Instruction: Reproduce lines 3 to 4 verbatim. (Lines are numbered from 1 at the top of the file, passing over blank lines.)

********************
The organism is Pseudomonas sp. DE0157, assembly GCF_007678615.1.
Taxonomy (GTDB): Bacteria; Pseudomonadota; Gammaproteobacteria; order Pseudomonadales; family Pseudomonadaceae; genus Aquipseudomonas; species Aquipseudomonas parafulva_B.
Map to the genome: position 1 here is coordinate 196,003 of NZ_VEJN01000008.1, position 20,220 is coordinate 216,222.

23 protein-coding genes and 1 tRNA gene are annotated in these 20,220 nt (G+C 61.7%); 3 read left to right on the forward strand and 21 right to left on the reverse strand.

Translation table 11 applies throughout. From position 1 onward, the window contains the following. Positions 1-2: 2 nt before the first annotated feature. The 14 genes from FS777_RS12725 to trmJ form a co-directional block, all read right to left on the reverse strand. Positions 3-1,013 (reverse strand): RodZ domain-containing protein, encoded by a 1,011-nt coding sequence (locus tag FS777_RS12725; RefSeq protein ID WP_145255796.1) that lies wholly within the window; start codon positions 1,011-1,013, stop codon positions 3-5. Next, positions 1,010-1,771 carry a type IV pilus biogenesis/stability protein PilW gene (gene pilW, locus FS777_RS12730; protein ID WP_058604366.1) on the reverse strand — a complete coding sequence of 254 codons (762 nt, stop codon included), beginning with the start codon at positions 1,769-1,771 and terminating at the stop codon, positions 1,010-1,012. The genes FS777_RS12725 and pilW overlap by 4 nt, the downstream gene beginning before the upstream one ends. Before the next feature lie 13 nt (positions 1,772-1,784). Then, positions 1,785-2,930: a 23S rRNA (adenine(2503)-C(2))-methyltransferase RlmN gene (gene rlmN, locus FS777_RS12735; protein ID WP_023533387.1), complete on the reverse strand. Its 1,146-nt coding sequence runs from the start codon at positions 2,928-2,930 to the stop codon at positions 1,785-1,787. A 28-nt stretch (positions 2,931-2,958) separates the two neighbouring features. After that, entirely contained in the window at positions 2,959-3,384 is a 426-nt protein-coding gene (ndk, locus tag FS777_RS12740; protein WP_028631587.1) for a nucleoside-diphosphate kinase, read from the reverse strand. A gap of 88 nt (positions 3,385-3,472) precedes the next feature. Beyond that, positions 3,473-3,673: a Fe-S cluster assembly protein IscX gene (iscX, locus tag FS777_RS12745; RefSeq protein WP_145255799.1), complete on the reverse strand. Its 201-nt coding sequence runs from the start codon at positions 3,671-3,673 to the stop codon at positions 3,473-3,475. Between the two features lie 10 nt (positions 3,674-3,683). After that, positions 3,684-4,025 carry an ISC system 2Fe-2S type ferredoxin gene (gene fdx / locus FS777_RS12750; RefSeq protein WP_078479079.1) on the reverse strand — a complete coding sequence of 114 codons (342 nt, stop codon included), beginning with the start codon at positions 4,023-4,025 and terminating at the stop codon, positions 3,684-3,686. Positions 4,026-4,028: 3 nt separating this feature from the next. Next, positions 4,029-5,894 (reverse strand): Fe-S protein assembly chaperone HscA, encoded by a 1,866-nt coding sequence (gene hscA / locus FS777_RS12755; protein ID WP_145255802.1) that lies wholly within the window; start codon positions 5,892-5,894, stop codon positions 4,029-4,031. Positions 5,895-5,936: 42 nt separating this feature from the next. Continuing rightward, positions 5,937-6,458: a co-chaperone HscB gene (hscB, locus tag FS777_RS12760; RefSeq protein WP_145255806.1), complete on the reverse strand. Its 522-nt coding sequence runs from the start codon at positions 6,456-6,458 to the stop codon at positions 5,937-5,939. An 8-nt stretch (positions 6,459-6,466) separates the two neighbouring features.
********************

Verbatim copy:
Map to the genome: position 1 here is coordinate 196,003 of NZ_VEJN01000008.1, position 20,220 is coordinate 216,222.

23 protein-coding genes and 1 tRNA gene are annotated in these 20,220 nt (G+C 61.7%); 3 read left to right on the forward strand and 21 right to left on the reverse strand.